AUSTIN (KXAN) - David Schraub got sick and tired of people dissing hisideas.
"I used to go to solar meetings all around and everybody says,'It can't be done.' Well, I don't like to hear it can't be done,"he said.
Schraub spent 23 years as a semi-conductor engineer forcompanies like AMD, Sony, Motorola and Freescale. Along the way, hegot himself a small ranch in Bastrop County, just like several ofhis engineer friends had done. They all used to gripe amongthemselves about how hard it was to keep from losing money on theranching operations.
Schraub got an idea. Why not put solar energy panels on severalacres of his ranch. He could produce energy for his own needs andsell the rest to the LCRA for distribution to area powercustomers.
Then he got an even better idea. Why not catch rainwater fallingoff those panels. He could use the water on his land and bottle therest to sell to the public. It didn't take long, however, torealize all that was an expensive proposition. So, he and hisbuddies decided to build what they think is the world's largestfixed rainwater collection facility at an existing industrialcomplex near Smithville.
Last fall, they formed Texas Rainwater and started capturing,filtering, bottling and selling rain. The idea is to build a demandfor the product, sell it far and wide, and use the money to helpcut the cost of installing solar systems. A separate companySchraub owns, Natural Renewable Energy, would do theinstallations.
The ideas kept coming. TexasRainwater offers rebates to it's retail customers. They can usethat money to help pay for solar projects on their ownbuildings.
"They can also donate it to schools; they can donate it to anon-profit," Schraub said. "They can do whatever they want. It'stheir money to direct where they want to do it; they just have tospend it on a solar installation or a renewable energyproject.”
The water at the plant goes into plastic bottles, normally anenvironmental drawback. But Schraub’s bottles are unlike mostothers.
“The bottles break down in one to five years in a landfillwith microbes, whereas a regular PET bottle takes upwards of 1000years to break down, he said. “And then, they're fullyrecyclable; they're the only biodegradable bottles that are fullyrecyclable, as well.”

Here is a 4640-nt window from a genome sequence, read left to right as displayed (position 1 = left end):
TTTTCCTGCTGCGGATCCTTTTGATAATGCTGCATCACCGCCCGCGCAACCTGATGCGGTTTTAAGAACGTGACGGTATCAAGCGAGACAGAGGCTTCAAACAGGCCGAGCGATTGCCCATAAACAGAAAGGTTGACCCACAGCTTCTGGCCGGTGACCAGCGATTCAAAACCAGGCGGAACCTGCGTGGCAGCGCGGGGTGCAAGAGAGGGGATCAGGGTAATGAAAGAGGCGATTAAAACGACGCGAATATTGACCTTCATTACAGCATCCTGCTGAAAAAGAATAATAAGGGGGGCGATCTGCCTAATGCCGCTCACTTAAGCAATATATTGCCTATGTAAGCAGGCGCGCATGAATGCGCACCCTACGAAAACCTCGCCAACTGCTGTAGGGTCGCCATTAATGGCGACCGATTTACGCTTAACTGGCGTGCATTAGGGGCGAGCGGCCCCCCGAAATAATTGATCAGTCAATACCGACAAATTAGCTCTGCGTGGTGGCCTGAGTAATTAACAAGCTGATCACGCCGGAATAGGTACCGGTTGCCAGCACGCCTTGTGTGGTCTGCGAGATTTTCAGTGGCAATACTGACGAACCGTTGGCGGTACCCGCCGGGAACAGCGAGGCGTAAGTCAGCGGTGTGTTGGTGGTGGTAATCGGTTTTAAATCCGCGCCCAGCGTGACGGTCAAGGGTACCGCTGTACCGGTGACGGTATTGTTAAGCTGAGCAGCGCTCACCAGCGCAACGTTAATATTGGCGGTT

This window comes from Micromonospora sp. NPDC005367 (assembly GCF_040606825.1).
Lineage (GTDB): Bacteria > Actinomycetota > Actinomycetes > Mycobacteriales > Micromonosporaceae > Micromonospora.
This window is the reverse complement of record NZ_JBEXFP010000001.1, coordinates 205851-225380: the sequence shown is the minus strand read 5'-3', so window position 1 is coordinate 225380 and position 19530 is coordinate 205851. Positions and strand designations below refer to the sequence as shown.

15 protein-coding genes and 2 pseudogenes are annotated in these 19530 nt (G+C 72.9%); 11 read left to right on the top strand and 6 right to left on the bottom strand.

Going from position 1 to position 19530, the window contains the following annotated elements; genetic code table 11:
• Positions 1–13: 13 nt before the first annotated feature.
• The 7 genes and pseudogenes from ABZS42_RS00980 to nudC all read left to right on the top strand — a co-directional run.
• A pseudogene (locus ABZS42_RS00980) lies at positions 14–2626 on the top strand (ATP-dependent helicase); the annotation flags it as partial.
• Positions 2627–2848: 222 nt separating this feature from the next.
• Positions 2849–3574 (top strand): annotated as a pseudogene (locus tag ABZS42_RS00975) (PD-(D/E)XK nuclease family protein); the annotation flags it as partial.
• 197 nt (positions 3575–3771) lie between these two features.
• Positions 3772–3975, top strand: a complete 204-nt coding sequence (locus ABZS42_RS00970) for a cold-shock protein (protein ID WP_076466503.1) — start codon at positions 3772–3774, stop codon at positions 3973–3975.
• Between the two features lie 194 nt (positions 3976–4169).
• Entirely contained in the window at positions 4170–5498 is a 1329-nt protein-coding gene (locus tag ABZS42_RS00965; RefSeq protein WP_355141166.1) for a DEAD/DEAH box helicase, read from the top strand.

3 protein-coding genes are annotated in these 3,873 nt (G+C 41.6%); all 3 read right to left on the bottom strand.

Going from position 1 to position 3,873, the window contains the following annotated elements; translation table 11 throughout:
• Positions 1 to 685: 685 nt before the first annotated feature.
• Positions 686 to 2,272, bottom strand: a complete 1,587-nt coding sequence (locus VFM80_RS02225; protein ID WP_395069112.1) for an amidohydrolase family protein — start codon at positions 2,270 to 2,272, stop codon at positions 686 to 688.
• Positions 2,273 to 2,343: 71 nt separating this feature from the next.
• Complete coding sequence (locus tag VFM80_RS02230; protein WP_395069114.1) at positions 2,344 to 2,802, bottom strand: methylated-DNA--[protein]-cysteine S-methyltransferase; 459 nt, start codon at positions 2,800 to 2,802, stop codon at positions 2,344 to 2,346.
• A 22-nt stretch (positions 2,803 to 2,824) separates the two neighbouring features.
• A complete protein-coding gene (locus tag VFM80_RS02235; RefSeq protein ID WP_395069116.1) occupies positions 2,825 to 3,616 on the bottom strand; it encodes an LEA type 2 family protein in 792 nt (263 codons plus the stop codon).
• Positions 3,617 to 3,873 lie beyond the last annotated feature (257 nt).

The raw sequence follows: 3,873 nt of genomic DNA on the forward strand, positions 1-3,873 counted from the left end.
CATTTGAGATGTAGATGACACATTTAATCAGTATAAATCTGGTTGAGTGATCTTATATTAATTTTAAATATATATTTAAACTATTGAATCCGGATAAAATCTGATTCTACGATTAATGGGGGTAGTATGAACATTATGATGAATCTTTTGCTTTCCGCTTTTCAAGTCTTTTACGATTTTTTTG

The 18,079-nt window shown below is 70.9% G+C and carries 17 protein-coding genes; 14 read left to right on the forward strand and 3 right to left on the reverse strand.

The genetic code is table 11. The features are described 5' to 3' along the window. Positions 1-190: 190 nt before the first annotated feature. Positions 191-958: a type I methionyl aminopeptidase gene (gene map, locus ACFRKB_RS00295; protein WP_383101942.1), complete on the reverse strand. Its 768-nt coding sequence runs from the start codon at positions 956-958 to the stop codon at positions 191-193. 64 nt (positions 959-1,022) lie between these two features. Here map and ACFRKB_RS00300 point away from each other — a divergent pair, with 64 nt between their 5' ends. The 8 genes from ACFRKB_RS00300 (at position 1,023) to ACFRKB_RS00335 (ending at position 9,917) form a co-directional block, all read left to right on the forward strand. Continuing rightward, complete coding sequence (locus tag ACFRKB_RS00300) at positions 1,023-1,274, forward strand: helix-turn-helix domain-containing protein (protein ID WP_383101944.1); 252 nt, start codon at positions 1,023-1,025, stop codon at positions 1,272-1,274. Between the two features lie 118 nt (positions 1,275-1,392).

The next step is the addition of a solar energy installation atthe Smithville site, along with a series of small wind turbines tohelp educate people about what can actually be done these days.
Looking around his creation, Schraub recalls some earlier days,a time when he helped lobby the Texas Legislature for help withsolar power. When a decade passed without results, though, hedecided to take matters into his own hands. Now he points thosesame hands at his growing energy empire off State Highway 71 andbeams like a ray of sunshine.
“It’s a solar incentive for Texas.”
The freezing and near-freezing rain that swooped into Central Texas overnight prompted numerous school closings and delays and made for a harrowing morning commute on Friday.
A man is charged with murder in the shooting death Wednesday of a woman at a North Austin auto repair shop, police said Friday.
A man is expected to survive after being stabbed in the head at the Salvation Army shelter in Downtown Austin at about 3:45 a.m. Friday.
It's the first criminal charge following a yearlong criminal investigation into the Cancer Prevention and Research Institute of Texas.
With freezing temperatures pushing through the region, heating systems will likely be working overtime, which can bring rising energy bills.
Investigators are looking into an overnight fire that left one woman with third-degree burns.